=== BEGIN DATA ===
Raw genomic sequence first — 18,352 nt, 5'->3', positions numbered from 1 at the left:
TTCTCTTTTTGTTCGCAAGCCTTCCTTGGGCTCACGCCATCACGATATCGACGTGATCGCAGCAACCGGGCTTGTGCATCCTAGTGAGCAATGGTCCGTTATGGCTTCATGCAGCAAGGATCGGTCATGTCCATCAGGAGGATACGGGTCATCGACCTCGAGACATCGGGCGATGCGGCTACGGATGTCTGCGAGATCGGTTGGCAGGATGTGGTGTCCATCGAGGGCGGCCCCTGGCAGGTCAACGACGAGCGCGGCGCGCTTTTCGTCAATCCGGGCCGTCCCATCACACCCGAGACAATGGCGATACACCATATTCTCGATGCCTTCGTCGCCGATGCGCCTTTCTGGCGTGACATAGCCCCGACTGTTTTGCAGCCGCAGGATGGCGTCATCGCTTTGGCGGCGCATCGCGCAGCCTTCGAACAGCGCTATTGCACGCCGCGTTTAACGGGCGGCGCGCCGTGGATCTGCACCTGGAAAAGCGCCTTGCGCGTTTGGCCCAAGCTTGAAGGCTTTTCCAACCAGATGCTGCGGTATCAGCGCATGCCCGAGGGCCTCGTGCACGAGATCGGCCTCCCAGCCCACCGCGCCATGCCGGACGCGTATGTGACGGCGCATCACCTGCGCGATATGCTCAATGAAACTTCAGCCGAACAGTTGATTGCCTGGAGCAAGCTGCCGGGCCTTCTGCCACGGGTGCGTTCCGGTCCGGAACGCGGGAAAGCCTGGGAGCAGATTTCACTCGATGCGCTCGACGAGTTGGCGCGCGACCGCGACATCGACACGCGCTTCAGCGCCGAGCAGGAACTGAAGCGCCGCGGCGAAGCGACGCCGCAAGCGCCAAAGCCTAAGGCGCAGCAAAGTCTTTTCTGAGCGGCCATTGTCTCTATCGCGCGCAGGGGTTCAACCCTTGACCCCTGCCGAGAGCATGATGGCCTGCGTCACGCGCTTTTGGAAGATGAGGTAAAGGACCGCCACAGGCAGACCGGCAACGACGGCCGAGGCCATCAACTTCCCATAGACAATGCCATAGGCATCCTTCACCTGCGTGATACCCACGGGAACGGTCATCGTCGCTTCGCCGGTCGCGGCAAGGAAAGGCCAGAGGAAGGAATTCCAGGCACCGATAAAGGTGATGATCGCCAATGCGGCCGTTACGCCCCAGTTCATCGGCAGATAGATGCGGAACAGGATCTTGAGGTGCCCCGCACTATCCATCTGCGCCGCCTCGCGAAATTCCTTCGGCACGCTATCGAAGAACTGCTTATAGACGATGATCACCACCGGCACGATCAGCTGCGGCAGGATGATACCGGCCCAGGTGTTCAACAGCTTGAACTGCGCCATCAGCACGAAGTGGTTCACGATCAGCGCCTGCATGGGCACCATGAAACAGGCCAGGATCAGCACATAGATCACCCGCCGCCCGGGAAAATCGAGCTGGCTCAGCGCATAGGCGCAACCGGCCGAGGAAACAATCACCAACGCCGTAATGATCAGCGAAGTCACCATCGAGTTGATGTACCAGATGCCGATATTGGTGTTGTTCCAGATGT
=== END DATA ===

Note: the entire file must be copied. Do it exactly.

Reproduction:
Raw genomic sequence first — 18,352 nt, 5'->3', positions numbered from 1 at the left:
TTCTCTTTTTGTTCGCAAGCCTTCCTTGGGCTCACGCCATCACGATATCGACGTGATCGCAGCAACCGGGCTTGTGCATCCTAGTGAGCAATGGTCCGTTATGGCTTCATGCAGCAAGGATCGGTCATGTCCATCAGGAGGATACGGGTCATCGACCTCGAGACATCGGGCGATGCGGCTACGGATGTCTGCGAGATCGGTTGGCAGGATGTGGTGTCCATCGAGGGCGGCCCCTGGCAGGTCAACGACGAGCGCGGCGCGCTTTTCGTCAATCCGGGCCGTCCCATCACACCCGAGACAATGGCGATACACCATATTCTCGATGCCTTCGTCGCCGATGCGCCTTTCTGGCGTGACATAGCCCCGACTGTTTTGCAGCCGCAGGATGGCGTCATCGCTTTGGCGGCGCATCGCGCAGCCTTCGAACAGCGCTATTGCACGCCGCGTTTAACGGGCGGCGCGCCGTGGATCTGCACCTGGAAAAGCGCCTTGCGCGTTTGGCCCAAGCTTGAAGGCTTTTCCAACCAGATGCTGCGGTATCAGCGCATGCCCGAGGGCCTCGTGCACGAGATCGGCCTCCCAGCCCACCGCGCCATGCCGGACGCGTATGTGACGGCGCATCACCTGCGCGATATGCTCAATGAAACTTCAGCCGAACAGTTGATTGCCTGGAGCAAGCTGCCGGGCCTTCTGCCACGGGTGCGTTCCGGTCCGGAACGCGGGAAAGCCTGGGAGCAGATTTCACTCGATGCGCTCGACGAGTTGGCGCGCGACCGCGACATCGACACGCGCTTCAGCGCCGAGCAGGAACTGAAGCGCCGCGGCGAAGCGACGCCGCAAGCGCCAAAGCCTAAGGCGCAGCAAAGTCTTTTCTGAGCGGCCATTGTCTCTATCGCGCGCAGGGGTTCAACCCTTGACCCCTGCCGAGAGCATGATGGCCTGCGTCACGCGCTTTTGGAAGATGAGGTAAAGGACCGCCACAGGCAGACCGGCAACGACGGCCGAGGCCATCAACTTCCCATAGACAATGCCATAGGCATCCTTCACCTGCGTGATACCCACGGGAACGGTCATCGTCGCTTCGCCGGTCGCGGCAAGGAAAGGCCAGAGGAAGGAATTCCAGGCACCGATAAAGGTGATGATCGCCAATGCGGCCGTTACGCCCCAGTTCATCGGCAGATAGATGCGGAACAGGATCTTGAGGTGCCCCGCACTATCCATCTGCGCCGCCTCGCGAAATTCCTTCGGCACGCTATCGAAGAACTGCTTATAGACGATGATCACCACCGGCACGATCAGCTGCGGCAGGATGATACCGGCCCAGGTGTTCAACAGCTTGAACTGCGCCATCAGCACGAAGTGGTTCACGATCAGCGCCTGCATGGGCACCATGAAACAGGCCAGGATCAGCACATAGATCACCCGCCGCCCGGGAAAATCGAGCTGGCTCAGCGCATAGGCGCAACCGGCCGAGGAAACAATCACCAACGCCGTAATGATCAGCGAAGTCACCATCGAGTTGATGTACCAGATGCCGATATTGGTGTTGTTCCAGATGT